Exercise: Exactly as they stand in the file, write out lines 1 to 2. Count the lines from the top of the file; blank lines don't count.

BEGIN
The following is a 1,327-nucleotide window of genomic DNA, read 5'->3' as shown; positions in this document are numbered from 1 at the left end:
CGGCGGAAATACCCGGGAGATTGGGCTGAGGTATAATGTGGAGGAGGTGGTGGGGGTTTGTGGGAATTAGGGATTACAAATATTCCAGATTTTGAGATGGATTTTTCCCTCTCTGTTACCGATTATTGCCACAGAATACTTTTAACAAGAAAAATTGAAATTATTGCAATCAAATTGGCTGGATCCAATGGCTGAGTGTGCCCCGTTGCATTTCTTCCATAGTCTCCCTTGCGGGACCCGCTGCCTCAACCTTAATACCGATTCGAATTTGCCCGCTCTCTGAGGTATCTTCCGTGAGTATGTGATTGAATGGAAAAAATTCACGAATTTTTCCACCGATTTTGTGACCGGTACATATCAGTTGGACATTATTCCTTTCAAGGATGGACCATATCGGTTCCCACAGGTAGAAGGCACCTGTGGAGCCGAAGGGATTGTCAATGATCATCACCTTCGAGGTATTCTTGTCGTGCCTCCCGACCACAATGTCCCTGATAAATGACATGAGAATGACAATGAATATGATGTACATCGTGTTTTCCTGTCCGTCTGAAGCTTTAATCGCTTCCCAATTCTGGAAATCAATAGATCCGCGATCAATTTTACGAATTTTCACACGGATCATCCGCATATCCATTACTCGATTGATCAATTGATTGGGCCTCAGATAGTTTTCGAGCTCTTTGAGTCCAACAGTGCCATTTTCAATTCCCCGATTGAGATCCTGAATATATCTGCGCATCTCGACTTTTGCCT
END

The following is a 1,327-nucleotide window of genomic DNA, read 5'->3' as shown; positions in this document are numbered from 1 at the left end:
CGGCGGAAATACCCGGGAGATTGGGCTGAGGTATAATGTGGAGGAGGTGGTGGGGGTTTGTGGGAATTAGGGATTACAAATATTCCAGATTTTGAGATGGATTTTTCCCTCTCTGTTACCGATTATTGCCACAGAATACTTTTAACAAGAAAAATTGAAATTATTGCAATCAAATTGGCTGGATCCAATGGCTGAGTGTGCCCCGTTGCATTTCTTCCATAGTCTCCCTTGCGGGACCCGCTGCCTCAACCTTAATACCGATTCGAATTTGCCCGCTCTCTGAGGTATCTTCCGTGAGTATGTGATTGAATGGAAAAAATTCACGAATTTTTCCACCGATTTTGTGACCGGTACATATCAGTTGGACATTATTCCTTTCAAGGATGGACCATATCGGTTCCCACAGGTAGAAGGCACCTGTGGAGCCGAAGGGATTGTCAATGATCATCACCTTCGAGGTATTCTTGTCGTGCCTCCCGACCACAATGTCCCTGATAAATGACATGAGAATGACAATGAATATGATGTACATCGTGTTTTCCTGTCCGTCTGAAGCTTTAATCGCTTCCCAATTCTGGAAATCAATAGATCCGCGATCAATTTTACGAATTTTCACACGGATCATCCGCATATCCATTACTCGATTGATCAATTGATTGGGCCTCAGATAGTTTTCGAGCTCTTTGAGTCCAACAGTGCCATTTTCAATTCCCCGATTGAGATCCTGAATATATCTGCGCATCTCGACTTTTGCCT